So here’s a simple guide.  Using tonight’s venue as a template, I will enlighten you as to the differences between a members club and a bog standard bar/restaurant.

The good about clubs

  • Less people.
  • Nicer décor.  Inside it sort of looks like Monica’s flat in Friends – exposed brick and fire escape, low warm lighting and a dull bronze bar façade and ceiling.
  • Bar staff – both hunky and less arrogant than other places.  I’m going to go with ‘bar staff from Amaretto advert’  as my point of reference.
  • Key difference in my view – loads of people check on you all the time.  Like a really good BUPA hospital.

The bad about today’s clubs:

  • People stare at each other.  Obviously this happens in all bars, and some would say it is in fact, the sole purpose of bars, but when there are less people around, it’s a little de trop.  I think this exposes the club psyche – members are hoping that the exclusivity of belonging will introduce them to those of a higher status – but isn’t it entirely possible that the club will be composed purely of people who were stupid enough to pay in this hope?  Hence, at one point the place looks like its holding some kind of en mass plate spinning event, so many heads swivelling in different directions.
  • Nicer décor, nowhere to sit.  I love plonking down somewhere comfy in a bar – it’s the only way to drink.  But I’m informed by my friend, that all seats are reserved.  Even the shy retiring banquette in the corner?  The modish stool cum work-out apparatus?  Apparently yes, all are booked up – despite the fact that they remain empty for the time being.  So all around me, weary Londoners are shifting from foot to foot, looking enviously at unfurnished furnishings.  This strikes me as Britishness at its most ridiculous – there are enough seats free for everyone, yet we prefer to queue and practice our passive aggressiveness.  Someone who followed the rules and booked may show up and be horrified to find some royster-doyster in their seat.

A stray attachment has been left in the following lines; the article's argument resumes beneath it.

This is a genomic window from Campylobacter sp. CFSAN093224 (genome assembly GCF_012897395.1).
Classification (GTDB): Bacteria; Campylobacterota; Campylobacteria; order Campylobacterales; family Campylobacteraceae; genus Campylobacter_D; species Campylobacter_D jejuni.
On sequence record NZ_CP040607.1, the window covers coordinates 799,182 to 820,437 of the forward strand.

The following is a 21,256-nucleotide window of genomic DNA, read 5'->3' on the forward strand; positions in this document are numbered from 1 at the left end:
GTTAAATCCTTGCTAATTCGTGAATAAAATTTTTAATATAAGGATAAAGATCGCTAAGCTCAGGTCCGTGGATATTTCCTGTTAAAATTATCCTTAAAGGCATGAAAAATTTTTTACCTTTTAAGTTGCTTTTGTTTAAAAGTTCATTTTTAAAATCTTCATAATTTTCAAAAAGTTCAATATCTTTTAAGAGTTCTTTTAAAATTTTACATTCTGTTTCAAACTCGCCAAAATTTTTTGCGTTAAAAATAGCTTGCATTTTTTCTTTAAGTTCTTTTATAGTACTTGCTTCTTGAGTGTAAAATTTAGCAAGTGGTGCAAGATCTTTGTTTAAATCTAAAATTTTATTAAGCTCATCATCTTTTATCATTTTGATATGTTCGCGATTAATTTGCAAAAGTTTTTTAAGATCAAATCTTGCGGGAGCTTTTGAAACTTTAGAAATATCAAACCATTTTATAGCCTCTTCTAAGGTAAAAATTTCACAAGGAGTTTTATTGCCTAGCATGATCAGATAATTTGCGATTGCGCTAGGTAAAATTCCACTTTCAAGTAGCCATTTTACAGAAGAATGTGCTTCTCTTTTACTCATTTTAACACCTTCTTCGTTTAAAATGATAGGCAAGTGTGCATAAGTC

• And this brings me to the staff.  Wonderful and attentive as they are, beyond providing one with a constant supply of booze (2 cocktails and a bottle of Rose by this point), there’s not much they can do to relieve the situation.  So we try some low level bartering…’We’ll see what we can do’….’You’re at the top of the list’…a constant reassurance of how popular one is, with no guaranteed results.  Maybe this frustrating game of monopoly appeals to some, but I just find it ….frustrating.